Visually impaired users and software development environments

What does it mean to be visually impaired?

From, The definition of vision impairment by the Centers for Disease Control and Prevention (CDC) says a visually impaired person’s eyesight cannot be corrected to a “normal level”. It may be said that visual impairment is the functional limitation of the eye or eyes or the vision system. Blindness is defined as a visual acuity worse than 20/400 with the best possible correction, or a visual field of 10 degrees or less.

Accessibility and the web

As Lazar, Dudley-Sponaugle & Greenidge write, “an accessible web site is very similar to an accessible building. An accessible building offers curb cuts, ramps, and elevators to allow a person with disabilities to enter and navigate through the building with ease. An accessible website offers similar functionality”.

Unfortunately, as the web grows faster and faster, most of these techniques are left behind when working on projects that need to attract millions of users in the least amount of time possible. The only associations that are required to publish fully accessible content on the web are Governments and big companies who need to face entire communities, such as Google, Yahoo and Microsoft as well as some of the major News Corporations.

One of the issues that might be related with a widespread development of accessibility on the web is related to the fact that, with the introduction of Web 2.0 that made everything way more visual than before, accessibility practices require a lot of additional coding in order to add descriptive content for each element of a web page. Detailed information about Web Accessibility Standards and ways of implementation are out of the scope of this research but can be found at W3C WAI for Visually Impaired users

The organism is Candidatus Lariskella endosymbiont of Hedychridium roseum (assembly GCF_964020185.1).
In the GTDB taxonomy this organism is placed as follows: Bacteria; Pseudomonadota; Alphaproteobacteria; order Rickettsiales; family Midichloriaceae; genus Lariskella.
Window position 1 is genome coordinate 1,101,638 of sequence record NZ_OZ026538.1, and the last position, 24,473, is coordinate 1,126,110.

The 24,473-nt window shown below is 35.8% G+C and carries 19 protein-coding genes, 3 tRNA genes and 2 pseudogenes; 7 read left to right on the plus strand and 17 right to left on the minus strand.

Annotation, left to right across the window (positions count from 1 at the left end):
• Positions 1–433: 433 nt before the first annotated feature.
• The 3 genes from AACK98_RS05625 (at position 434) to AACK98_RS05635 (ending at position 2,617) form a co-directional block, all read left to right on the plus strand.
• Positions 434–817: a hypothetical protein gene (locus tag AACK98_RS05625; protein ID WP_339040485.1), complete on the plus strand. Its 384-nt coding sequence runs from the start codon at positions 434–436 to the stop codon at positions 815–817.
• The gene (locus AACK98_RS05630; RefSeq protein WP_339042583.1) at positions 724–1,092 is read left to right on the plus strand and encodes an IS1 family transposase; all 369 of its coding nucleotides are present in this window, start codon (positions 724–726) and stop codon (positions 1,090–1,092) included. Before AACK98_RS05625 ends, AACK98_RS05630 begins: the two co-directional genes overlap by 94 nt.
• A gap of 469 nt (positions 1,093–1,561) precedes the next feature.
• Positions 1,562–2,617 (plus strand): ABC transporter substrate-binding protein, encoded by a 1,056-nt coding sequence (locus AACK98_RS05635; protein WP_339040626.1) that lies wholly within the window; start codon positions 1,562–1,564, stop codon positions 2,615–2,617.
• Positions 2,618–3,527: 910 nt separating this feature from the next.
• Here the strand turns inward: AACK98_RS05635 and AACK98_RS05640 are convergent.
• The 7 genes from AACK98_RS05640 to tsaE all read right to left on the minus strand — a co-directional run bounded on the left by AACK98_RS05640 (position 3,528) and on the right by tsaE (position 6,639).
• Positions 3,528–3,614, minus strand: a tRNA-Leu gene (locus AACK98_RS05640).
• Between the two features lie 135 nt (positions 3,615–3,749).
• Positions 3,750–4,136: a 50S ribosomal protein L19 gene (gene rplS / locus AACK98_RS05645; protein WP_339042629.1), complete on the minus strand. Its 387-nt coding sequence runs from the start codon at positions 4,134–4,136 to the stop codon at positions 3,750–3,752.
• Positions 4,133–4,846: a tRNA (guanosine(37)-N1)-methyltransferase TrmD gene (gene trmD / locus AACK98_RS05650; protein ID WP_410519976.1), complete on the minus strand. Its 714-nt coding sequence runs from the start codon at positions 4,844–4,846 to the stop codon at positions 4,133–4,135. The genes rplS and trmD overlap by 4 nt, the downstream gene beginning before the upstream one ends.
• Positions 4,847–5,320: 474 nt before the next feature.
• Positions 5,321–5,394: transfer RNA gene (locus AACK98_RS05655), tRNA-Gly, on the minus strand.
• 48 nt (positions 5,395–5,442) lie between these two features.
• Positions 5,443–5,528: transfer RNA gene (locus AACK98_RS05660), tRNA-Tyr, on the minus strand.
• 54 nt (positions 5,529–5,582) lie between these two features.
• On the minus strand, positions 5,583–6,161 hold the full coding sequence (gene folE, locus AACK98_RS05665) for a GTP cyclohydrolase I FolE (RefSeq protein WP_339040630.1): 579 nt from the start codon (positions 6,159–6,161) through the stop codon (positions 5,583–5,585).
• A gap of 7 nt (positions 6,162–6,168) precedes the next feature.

This practice tend to get more complicated when web pages are loaded dynamically, with AJAX requests or other kind of implementation. More details can be found on the official W3C ARIA resource pages

Visually Impaired users of everyday software

A variety of solutions have been developed over the years to allow visually impaired users to interact with computers and technology in general. Most of them are software that read what happens on the screen to the users allowing them to then respond by inputting commands or text via their keyboard.

The major softwares used for this purpose are the Apple VoiceOver application, which is integrated in the operating system and JAWS and NVDA for Windows. The latter is the only one which is free and Open Source, developed by members of the visually impaired community for the visually impaired community. JAWS is one of the first screen reader softwares and also one of the most expensive solutions on the market.

Other I/O systems for Visually Impaired users are Braille Tactile Keyboards. However, according to this article only a small amount of the worldwide population can speak Braille fluently, which makes these solutions very hard to introduce in visually impaired people’s everyday lives.

Visually Impaired developers

As IDEs are becoming more and more sophisticated, it is becoming harder and harder for computer readers to identify parts of the IDEs and describe them to visually impaired developers. According to a series of interviews conducted bySean Mealin and Emerson Murphy-Hill at the North Carolina State University, visually impaired developers have developed skills that go beyond the use of a simple IDE to work on pieces of code.

In fact, many use external editors to keep track of all the variables they use in their code or to keep track of the flow and indentation of their programs. Also, most of them use “printf” debugging as major tool for understanding issues with their code as most of the existing debugging tools are not optimised for screen readers. Solutions like WAD (Wicked Audio Debugger) an auditory debugging system, have been developed by different universities. As reported by the team of researchers that developed WAD, “we found that participants comprehended the code with approximately 86% accuracy for our tasks”. Which shows how successful these solution can be and how they could facilitate developers’ life. However, they are not integrated in any of the most common IDEs and not yet available to the general public.

The following table shows a comparison of Java IDEs and how accessible they are. The information has been collected from Stackoverflow and other online resources as well as the official softwares documentation.


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